The rainbow trout, also called redband trout, is a species of salmonid native to cold-water tributaries of the Pacific Ocean in North America and Asia.
Rainbow trout are torpedo-shaped and generally blue-green or yellow-green in color with a pink streak along their sides, white underbelly, and small black spots on their back and fins.
Rainbow trout usually inhabit well oxygenated, shallow rivers with gravel bottoms; they also inhabit lakes, although they are usually found in deeper, cooler lakes with adequate shallows and vegetation for good reproduction. The ideal temperature range is 50 to 60 degrees. Lake populations generally require access to gravely bottomed streams to be self-sustaining.
Rainbow trout are predators with a varied diet and will eat nearly anything they can capture. They mostly feed on leeches, crustaceans, mollusks, insects such as flies, but also eat salmon eggs when available.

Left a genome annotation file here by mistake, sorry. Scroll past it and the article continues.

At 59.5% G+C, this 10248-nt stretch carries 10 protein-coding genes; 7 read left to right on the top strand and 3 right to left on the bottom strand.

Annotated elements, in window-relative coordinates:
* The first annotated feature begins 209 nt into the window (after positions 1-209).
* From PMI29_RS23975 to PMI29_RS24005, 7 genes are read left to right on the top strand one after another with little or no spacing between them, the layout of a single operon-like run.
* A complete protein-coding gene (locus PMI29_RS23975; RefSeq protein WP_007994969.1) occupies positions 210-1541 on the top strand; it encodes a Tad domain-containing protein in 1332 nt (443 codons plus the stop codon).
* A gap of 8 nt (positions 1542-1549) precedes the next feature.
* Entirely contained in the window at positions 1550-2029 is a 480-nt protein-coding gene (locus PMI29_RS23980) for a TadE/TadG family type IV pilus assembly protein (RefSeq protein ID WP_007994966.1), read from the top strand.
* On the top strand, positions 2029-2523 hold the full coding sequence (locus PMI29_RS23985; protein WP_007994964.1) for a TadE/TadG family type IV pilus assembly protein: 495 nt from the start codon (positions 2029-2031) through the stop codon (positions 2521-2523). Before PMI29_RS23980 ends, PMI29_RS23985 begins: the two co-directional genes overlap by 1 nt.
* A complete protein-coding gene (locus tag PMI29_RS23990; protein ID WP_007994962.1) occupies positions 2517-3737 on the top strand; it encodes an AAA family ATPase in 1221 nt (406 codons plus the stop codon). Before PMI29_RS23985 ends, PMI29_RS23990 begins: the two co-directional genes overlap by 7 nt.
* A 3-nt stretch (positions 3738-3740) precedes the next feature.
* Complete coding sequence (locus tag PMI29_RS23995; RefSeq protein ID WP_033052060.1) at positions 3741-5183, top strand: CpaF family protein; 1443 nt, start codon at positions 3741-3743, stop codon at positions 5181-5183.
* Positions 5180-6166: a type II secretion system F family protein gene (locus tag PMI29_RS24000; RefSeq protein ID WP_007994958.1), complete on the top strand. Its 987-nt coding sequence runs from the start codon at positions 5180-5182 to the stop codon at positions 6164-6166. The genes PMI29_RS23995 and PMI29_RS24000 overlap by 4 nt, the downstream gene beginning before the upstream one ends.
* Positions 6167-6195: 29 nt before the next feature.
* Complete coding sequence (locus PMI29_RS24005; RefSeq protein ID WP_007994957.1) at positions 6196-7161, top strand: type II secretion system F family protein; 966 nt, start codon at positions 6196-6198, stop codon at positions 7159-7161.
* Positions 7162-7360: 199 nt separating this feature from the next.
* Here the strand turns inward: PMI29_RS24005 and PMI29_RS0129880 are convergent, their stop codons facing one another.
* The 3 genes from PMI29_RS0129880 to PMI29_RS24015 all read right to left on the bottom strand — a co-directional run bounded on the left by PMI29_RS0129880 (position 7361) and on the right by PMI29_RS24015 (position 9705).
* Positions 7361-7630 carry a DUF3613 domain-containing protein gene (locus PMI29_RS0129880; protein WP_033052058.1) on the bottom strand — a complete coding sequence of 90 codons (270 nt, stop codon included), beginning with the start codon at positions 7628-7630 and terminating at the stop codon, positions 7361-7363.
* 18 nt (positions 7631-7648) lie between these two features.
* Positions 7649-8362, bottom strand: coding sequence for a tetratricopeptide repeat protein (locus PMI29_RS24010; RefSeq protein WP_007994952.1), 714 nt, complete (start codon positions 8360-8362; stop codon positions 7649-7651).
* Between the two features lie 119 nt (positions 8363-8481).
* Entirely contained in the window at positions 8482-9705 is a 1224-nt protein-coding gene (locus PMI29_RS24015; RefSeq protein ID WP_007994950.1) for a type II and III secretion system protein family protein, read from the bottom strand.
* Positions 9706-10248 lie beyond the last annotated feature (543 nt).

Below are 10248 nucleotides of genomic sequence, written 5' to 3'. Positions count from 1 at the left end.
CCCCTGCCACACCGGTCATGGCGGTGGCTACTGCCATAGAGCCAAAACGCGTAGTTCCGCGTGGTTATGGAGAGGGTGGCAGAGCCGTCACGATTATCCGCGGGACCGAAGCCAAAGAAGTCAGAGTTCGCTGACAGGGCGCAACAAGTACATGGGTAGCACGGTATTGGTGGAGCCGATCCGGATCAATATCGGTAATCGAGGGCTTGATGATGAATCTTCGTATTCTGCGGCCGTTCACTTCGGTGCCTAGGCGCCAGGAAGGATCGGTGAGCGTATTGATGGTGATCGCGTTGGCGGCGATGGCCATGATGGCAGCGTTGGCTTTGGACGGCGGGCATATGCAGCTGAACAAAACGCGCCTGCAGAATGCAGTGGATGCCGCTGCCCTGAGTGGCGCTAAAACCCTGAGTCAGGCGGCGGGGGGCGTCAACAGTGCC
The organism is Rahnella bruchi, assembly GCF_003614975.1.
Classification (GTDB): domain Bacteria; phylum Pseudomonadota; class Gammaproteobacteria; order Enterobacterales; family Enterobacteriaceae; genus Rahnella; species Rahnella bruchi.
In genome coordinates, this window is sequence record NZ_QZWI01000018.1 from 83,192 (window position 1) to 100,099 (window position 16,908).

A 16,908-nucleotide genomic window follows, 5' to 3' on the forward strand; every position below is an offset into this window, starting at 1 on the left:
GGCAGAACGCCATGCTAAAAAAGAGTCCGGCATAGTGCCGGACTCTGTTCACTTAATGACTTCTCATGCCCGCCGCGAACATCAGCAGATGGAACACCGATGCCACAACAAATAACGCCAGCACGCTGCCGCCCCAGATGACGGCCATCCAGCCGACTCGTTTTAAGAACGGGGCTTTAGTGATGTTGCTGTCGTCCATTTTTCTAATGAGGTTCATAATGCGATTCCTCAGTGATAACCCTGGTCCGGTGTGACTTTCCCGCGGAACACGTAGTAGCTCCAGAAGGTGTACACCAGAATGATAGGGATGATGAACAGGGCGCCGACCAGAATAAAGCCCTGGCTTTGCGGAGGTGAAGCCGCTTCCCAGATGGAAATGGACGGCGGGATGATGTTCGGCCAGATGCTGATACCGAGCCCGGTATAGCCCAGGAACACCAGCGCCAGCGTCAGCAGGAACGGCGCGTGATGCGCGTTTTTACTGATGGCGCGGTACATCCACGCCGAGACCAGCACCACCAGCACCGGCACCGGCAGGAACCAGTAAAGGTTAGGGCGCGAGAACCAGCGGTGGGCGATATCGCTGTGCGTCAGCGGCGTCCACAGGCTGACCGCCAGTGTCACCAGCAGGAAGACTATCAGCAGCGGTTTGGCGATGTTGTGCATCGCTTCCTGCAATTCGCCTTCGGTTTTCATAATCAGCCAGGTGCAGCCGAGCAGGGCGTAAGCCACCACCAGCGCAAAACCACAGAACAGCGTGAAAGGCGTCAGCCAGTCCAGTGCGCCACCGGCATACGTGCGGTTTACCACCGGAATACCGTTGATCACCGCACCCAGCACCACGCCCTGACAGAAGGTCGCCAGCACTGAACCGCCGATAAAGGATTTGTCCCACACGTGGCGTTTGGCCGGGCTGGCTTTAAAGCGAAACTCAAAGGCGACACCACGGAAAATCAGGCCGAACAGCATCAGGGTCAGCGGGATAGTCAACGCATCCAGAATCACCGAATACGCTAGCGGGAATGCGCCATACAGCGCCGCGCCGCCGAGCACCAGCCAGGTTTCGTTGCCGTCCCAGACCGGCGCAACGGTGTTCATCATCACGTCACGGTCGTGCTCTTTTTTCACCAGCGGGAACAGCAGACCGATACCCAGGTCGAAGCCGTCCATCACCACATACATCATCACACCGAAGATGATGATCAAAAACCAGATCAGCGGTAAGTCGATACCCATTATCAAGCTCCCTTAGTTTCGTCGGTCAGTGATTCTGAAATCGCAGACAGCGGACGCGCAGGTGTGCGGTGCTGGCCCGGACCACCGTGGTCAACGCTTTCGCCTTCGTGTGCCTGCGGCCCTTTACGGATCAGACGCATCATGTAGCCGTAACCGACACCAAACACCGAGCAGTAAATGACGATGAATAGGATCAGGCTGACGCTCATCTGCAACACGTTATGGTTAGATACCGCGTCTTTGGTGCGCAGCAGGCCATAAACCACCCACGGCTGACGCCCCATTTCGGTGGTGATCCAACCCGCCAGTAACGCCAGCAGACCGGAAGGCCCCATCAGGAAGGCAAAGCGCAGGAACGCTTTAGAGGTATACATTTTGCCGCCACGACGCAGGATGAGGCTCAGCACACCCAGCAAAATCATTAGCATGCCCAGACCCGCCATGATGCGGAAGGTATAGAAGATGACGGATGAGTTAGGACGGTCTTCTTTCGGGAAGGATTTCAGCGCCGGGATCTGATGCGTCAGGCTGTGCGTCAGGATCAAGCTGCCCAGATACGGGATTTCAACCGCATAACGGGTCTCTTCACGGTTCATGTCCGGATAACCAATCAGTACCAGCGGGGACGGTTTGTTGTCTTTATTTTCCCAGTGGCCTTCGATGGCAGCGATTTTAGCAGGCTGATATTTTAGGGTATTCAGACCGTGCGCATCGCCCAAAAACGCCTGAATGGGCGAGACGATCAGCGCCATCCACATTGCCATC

Enjoy the best Rainbow trout fishing in Patagonia and Alaska
The popularity of rainbow trout among anglers has placed it among the top five sport fishes in North America. Many anglers consider the rainbow trout the hardest-fighting trout species, as this fish is known for leaping when hooked and fighting gallantly.
Rainbow trout fly fishing, especially in Alaska, is one of the most exciting trips for anglers. Why? Because these fish are extremely aggressive, strong, and their jumping ability is two to three times its body length. They also have a highly developed sense of smell and sight. This is why anglers must choose their bait carefully.
A light, fast action spinning rod between 4 and 5 feet long.
- A light duty spinning or spincasting reel outfitted with 4 to 6 pound test line.
- #10 to #14 regular shank bronze hooks
- A few small split shot for those rare occasions when you need to get your bait down in swift water, and a canvas creel and a small knife.